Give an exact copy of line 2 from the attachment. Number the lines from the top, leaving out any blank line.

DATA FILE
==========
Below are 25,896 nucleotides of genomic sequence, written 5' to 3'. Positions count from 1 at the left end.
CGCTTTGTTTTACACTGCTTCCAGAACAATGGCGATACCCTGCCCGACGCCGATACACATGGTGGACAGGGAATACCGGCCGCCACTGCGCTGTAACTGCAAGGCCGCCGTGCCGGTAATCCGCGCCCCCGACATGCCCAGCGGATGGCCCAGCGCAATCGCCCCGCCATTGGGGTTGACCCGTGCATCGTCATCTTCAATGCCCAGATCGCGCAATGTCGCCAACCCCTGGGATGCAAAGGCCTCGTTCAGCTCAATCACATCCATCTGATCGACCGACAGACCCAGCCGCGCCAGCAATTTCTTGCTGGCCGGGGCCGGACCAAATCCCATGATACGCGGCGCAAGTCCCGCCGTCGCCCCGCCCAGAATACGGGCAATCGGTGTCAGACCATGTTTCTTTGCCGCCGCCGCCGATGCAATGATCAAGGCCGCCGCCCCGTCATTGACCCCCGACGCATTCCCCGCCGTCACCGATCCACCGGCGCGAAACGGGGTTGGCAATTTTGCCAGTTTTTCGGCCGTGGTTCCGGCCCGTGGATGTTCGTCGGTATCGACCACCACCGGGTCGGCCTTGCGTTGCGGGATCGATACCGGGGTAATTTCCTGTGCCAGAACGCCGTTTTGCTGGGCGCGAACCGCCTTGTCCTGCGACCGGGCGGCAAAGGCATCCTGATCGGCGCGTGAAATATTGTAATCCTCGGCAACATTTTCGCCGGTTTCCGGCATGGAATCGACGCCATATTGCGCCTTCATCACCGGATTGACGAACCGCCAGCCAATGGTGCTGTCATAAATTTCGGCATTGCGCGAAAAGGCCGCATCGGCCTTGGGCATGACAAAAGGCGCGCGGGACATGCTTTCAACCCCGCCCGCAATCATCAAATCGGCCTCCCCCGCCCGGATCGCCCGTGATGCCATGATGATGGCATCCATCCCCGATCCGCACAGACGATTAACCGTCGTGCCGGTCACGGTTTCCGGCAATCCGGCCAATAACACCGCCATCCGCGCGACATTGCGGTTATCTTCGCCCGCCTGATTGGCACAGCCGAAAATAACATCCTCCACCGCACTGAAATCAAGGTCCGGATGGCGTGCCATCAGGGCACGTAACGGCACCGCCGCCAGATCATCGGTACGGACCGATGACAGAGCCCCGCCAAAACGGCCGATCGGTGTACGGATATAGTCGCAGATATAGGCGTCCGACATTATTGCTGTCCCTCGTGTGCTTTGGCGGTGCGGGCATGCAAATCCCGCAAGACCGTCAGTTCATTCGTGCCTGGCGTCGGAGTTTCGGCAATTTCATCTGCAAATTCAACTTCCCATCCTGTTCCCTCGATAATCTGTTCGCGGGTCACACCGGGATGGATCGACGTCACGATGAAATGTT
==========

CGCTTTGTTTTACACTGCTTCCAGAACAATGGCGATACCCTGCCCGACGCCGATACACATGGTGGACAGGGAATACCGGCCGCCACTGCGCTGTAACTGCAAGGCCGCCGTGCCGGTAATCCGCGCCCCCGACATGCCCAGCGGATGGCCCAGCGCAATCGCCCCGCCATTGGGGTTGACCCGTGCATCGTCATCTTCAATGCCCAGATCGCGCAATGTCGCCAACCCCTGGGATGCAAAGGCCTCGTTCAGCTCAATCACATCCATCTGATCGACCGACAGACCCAGCCGCGCCAGCAATTTCTTGCTGGCCGGGGCCGGACCAAATCCCATGATACGCGGCGCAAGTCCCGCCGTCGCCCCGCCCAGAATACGGGCAATCGGTGTCAGACCATGTTTCTTTGCCGCCGCCGCCGATGCAATGATCAAGGCCGCCGCCCCGTCATTGACCCCCGACGCATTCCCCGCCGTCACCGATCCACCGGCGCGAAACGGGGTTGGCAATTTTGCCAGTTTTTCGGCCGTGGTTCCGGCCCGTGGATGTTCGTCGGTATCGACCACCACCGGGTCGGCCTTGCGTTGCGGGATCGATACCGGGGTAATTTCCTGTGCCAGAACGCCGTTTTGCTGGGCGCGAACCGCCTTGTCCTGCGACCGGGCGGCAAAGGCATCCTGATCGGCGCGTGAAATATTGTAATCCTCGGCAACATTTTCGCCGGTTTCCGGCATGGAATCGACGCCATATTGCGCCTTCATCACCGGATTGACGAACCGCCAGCCAATGGTGCTGTCATAAATTTCGGCATTGCGCGAAAAGGCCGCATCGGCCTTGGGCATGACAAAAGGCGCGCGGGACATGCTTTCAACCCCGCCCGCAATCATCAAATCGGCCTCCCCCGCCCGGATCGCCCGTGATGCCATGATGATGGCATCCATCCCCGATCCGCACAGACGATTAACCGTCGTGCCGGTCACGGTTTCCGGCAATCCGGCCAATAACACCGCCATCCGCGCGACATTGCGGTTATCTTCGCCCGCCTGATTGGCACAGCCGAAAATAACATCCTCCACCGCACTGAAATCAAGGTCCGGATGGCGTGCCATCAGGGCACGTAACGGCACCGCCGCCAGATCATCGGTACGGACCGATGACAGAGCCCCGCCAAAACGGCCGATCGGTGTACGGATATAGTCGCAGATATAGGCGTCCGACATTATTGCTGTCCCTCGTGTGCTTTGGCGGTGCGGGCATGCAAATCCCGCAAGACCGTCAGTTCATTCGTGCCTGGCGTCGGAGTTTCGGCAATTTCATCTGCAAATTCAACTTCCCATCCTGTTCCCTCGATAATCTGTTCGCGGGTCACACCGGGATGGATCGACGTCACGATGAAATGTT